Former President Donald Trump said that he received counsel from numerous people shortly after the 2020 election but that it was his decision to push the false claim he won the presidency and try to overturn the results.
“It was my decision, but I listened to some people,” Trump told NBC’s “Meet the Press” in an interview that aired Sunday.
Trump has been indicted over his efforts to subvert the 2020 election results. He has pleaded not guilty in all cases and denied any wrongdoing.
A central premise of special counsel Jack Smith’s case, according to his indictment of the former president, is that Trump knew the election claims he was making were false after being told by close aides that he had lost but disseminated them anyway to make them appear legitimate – all in service of an alleged criminal conspiracy.
“I was listening to different people, and when I added it all up, the election was rigged,” Trump told Kristen Welker in the interview, again pushing the false claim as he seeks the 2024 Republican nomination for president.
“You know who I listen to? Myself. I saw what happened,” Trump said.
The former president said he didn’t listen to his attorneys who told him he lost the election because he didn’t respect them.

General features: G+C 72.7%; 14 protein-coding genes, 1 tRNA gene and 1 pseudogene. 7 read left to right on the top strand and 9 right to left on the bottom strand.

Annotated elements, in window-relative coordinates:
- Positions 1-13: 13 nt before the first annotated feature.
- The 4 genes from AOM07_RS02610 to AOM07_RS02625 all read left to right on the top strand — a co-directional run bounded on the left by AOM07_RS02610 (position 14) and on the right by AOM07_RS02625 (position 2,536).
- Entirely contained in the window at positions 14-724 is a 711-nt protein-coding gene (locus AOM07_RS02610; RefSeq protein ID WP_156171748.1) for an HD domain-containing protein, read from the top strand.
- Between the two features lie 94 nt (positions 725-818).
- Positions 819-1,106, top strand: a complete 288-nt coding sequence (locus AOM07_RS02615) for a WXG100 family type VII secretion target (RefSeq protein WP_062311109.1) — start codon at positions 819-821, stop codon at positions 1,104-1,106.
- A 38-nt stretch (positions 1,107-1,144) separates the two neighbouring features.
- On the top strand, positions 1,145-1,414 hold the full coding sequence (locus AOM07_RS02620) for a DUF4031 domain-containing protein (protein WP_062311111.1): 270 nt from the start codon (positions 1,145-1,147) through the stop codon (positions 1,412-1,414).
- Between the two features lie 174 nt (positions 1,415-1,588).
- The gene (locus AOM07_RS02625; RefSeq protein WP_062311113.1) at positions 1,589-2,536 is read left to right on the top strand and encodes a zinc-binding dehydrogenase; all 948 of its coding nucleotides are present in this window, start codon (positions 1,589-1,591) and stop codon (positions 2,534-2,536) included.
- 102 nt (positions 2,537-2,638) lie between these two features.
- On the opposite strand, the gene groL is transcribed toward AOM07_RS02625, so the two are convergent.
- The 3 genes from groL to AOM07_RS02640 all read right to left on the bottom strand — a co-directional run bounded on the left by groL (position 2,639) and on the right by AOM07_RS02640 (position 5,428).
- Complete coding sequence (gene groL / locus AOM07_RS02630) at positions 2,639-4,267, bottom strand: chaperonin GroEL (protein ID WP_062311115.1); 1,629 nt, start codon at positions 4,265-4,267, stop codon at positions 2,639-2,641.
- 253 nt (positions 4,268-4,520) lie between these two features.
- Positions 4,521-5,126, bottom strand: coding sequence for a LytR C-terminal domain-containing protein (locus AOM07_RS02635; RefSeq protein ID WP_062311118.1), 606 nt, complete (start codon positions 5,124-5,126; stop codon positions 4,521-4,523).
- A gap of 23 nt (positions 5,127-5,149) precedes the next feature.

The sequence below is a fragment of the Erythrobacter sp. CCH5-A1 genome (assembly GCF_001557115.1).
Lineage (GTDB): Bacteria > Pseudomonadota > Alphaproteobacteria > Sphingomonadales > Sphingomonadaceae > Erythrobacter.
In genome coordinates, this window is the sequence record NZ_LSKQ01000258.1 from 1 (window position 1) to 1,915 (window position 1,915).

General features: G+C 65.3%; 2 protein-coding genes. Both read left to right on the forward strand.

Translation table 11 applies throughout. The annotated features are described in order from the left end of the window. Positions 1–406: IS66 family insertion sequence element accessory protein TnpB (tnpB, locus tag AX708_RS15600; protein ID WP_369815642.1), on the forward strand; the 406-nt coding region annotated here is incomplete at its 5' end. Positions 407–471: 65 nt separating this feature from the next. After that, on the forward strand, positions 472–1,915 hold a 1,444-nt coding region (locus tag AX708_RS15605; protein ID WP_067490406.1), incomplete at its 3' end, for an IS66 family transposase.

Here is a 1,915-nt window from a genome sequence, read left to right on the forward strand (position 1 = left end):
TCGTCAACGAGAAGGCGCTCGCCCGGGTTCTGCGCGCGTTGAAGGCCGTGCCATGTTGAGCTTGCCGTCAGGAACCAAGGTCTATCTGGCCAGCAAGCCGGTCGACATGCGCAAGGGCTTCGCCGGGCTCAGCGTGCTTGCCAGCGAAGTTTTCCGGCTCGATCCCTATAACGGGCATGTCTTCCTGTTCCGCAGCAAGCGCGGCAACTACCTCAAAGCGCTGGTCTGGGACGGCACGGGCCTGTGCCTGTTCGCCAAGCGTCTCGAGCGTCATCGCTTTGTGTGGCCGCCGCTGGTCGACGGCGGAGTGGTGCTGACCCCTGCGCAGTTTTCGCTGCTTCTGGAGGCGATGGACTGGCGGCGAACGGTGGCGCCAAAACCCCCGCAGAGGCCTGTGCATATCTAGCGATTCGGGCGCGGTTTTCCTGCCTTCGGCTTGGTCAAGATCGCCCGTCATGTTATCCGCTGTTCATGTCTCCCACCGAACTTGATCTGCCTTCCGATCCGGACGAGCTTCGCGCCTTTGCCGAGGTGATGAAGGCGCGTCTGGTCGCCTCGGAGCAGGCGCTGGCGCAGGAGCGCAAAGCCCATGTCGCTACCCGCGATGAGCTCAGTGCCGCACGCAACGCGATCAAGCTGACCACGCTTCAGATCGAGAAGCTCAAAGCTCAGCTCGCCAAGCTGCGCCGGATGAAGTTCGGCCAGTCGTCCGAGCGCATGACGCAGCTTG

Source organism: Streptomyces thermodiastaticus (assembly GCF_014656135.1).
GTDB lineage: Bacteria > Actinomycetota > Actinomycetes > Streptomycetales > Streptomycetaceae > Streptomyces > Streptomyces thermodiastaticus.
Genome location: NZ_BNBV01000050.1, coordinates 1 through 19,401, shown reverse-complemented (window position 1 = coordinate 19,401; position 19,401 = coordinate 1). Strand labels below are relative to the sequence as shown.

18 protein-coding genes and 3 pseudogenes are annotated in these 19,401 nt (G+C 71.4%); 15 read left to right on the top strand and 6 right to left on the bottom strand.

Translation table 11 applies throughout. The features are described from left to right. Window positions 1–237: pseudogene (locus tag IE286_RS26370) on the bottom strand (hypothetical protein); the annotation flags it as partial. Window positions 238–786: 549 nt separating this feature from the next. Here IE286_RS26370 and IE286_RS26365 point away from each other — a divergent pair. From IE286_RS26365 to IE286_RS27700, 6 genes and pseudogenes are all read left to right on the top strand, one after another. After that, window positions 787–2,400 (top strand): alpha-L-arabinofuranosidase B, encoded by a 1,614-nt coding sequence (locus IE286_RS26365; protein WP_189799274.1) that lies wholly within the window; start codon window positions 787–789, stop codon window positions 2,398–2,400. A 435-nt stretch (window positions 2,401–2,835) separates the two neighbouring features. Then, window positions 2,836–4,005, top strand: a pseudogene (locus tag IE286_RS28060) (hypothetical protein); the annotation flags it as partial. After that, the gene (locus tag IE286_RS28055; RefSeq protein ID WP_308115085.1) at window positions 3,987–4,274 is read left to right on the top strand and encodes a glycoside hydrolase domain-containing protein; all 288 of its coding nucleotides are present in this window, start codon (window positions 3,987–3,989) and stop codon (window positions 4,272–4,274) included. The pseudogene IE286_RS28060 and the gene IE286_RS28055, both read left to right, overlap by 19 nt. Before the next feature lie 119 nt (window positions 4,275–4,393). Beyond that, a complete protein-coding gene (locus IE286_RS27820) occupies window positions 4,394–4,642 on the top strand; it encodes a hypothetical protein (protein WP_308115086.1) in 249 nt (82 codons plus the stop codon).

“You hire them, you’ve never met these people, you get a recommendation, they turn out to be RINOs (Republicans in name only), or they turn out to be not so good. In many cases, I didn’t respect them,” Trump said. “But I did respect others. I respected many others that said the election was rigged.”
Following his election loss, Trump tried multiple avenues to overturn the election results. He pressured Georgia Secretary of State Brad Raffensperger and another official to “recalculate” the numbers and “find” enough votes to let him win.
Trump’s campaign also tried to install fake GOP electors in seven swing states.
The House select committee that investigated Trump’s actions in the lead-up to the January 6, 2021, insurrection argued that the evidence shows he actively worked to “transmit false Electoral College ballots to Congress and the National Archives” despite concerns among his lawyers that doing so could be unlawful.
“That evidence has led to an overriding and straightforward conclusion: the central cause of January 6th was one man, former President Donald Trump, whom many others followed. None of the events of January 6th would have happened without him,” the committee’s final report states.
Smith’s federal election interference investigation is one of four criminal cases against the former president. Trump is facing four charges in Smith’s case, including obstruction of an official proceeding and conspiracy to defraud the United States.
Trump was also charged in a sweeping Georgia indictment accusing him of being the head of a “criminal enterprise” to overturn the 2020 election.
CNN’s Zachary Cohen contributed to this report.